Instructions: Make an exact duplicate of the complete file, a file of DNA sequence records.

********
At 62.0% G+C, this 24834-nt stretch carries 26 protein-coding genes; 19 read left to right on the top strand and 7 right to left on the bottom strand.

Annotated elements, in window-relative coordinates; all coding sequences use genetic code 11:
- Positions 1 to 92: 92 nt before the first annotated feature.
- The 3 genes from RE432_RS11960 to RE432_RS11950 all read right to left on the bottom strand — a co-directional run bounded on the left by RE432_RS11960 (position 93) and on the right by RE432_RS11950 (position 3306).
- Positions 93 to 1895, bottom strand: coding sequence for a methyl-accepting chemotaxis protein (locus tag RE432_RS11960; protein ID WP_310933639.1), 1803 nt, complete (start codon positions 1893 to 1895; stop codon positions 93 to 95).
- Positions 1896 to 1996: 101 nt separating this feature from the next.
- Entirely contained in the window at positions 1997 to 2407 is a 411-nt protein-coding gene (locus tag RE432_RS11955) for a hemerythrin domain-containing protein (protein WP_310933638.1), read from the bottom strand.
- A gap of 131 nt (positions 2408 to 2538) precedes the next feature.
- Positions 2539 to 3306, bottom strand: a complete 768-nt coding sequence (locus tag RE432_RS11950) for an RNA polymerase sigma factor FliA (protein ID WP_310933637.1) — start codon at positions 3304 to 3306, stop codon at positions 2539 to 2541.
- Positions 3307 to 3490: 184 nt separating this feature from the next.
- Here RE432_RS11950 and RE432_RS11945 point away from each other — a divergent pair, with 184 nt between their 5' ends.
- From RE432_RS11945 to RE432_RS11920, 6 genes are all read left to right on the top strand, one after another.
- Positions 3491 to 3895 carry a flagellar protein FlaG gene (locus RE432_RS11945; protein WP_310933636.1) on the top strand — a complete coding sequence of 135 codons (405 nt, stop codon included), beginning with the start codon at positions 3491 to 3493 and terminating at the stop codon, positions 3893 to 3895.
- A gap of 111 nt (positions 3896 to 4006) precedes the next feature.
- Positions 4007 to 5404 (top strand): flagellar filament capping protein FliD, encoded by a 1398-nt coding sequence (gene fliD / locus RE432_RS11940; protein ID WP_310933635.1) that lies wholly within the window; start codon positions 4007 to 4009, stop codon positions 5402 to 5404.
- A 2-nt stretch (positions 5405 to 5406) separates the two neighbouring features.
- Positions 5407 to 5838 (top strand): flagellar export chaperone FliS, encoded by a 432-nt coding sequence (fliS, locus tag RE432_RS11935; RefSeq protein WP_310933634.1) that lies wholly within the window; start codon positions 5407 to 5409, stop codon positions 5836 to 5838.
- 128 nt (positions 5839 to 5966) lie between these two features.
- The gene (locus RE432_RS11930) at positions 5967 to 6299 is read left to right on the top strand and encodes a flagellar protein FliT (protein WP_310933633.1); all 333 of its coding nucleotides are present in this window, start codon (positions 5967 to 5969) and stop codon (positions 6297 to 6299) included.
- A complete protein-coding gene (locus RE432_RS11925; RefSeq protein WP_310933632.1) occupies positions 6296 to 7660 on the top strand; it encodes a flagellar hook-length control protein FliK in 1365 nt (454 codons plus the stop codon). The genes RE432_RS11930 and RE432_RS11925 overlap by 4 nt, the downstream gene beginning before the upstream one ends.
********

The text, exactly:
At 62.0% G+C, this 24834-nt stretch carries 26 protein-coding genes; 19 read left to right on the top strand and 7 right to left on the bottom strand.

Annotated elements, in window-relative coordinates; all coding sequences use genetic code 11:
- Positions 1 to 92: 92 nt before the first annotated feature.
- The 3 genes from RE432_RS11960 to RE432_RS11950 all read right to left on the bottom strand — a co-directional run bounded on the left by RE432_RS11960 (position 93) and on the right by RE432_RS11950 (position 3306).
- Positions 93 to 1895, bottom strand: coding sequence for a methyl-accepting chemotaxis protein (locus tag RE432_RS11960; protein ID WP_310933639.1), 1803 nt, complete (start codon positions 1893 to 1895; stop codon positions 93 to 95).
- Positions 1896 to 1996: 101 nt separating this feature from the next.
- Entirely contained in the window at positions 1997 to 2407 is a 411-nt protein-coding gene (locus tag RE432_RS11955) for a hemerythrin domain-containing protein (protein WP_310933638.1), read from the bottom strand.
- A gap of 131 nt (positions 2408 to 2538) precedes the next feature.
- Positions 2539 to 3306, bottom strand: a complete 768-nt coding sequence (locus tag RE432_RS11950) for an RNA polymerase sigma factor FliA (protein ID WP_310933637.1) — start codon at positions 3304 to 3306, stop codon at positions 2539 to 2541.
- Positions 3307 to 3490: 184 nt separating this feature from the next.
- Here RE432_RS11950 and RE432_RS11945 point away from each other — a divergent pair, with 184 nt between their 5' ends.
- From RE432_RS11945 to RE432_RS11920, 6 genes are all read left to right on the top strand, one after another.
- Positions 3491 to 3895 carry a flagellar protein FlaG gene (locus RE432_RS11945; protein WP_310933636.1) on the top strand — a complete coding sequence of 135 codons (405 nt, stop codon included), beginning with the start codon at positions 3491 to 3493 and terminating at the stop codon, positions 3893 to 3895.
- A gap of 111 nt (positions 3896 to 4006) precedes the next feature.
- Positions 4007 to 5404 (top strand): flagellar filament capping protein FliD, encoded by a 1398-nt coding sequence (gene fliD / locus RE432_RS11940; protein ID WP_310933635.1) that lies wholly within the window; start codon positions 4007 to 4009, stop codon positions 5402 to 5404.
- A 2-nt stretch (positions 5405 to 5406) separates the two neighbouring features.
- Positions 5407 to 5838 (top strand): flagellar export chaperone FliS, encoded by a 432-nt coding sequence (fliS, locus tag RE432_RS11935; RefSeq protein WP_310933634.1) that lies wholly within the window; start codon positions 5407 to 5409, stop codon positions 5836 to 5838.
- 128 nt (positions 5839 to 5966) lie between these two features.
- The gene (locus RE432_RS11930) at positions 5967 to 6299 is read left to right on the top strand and encodes a flagellar protein FliT (protein WP_310933633.1); all 333 of its coding nucleotides are present in this window, start codon (positions 5967 to 5969) and stop codon (positions 6297 to 6299) included.
- A complete protein-coding gene (locus RE432_RS11925; RefSeq protein WP_310933632.1) occupies positions 6296 to 7660 on the top strand; it encodes a flagellar hook-length control protein FliK in 1365 nt (454 codons plus the stop codon). The genes RE432_RS11930 and RE432_RS11925 overlap by 4 nt, the downstream gene beginning before the upstream one ends.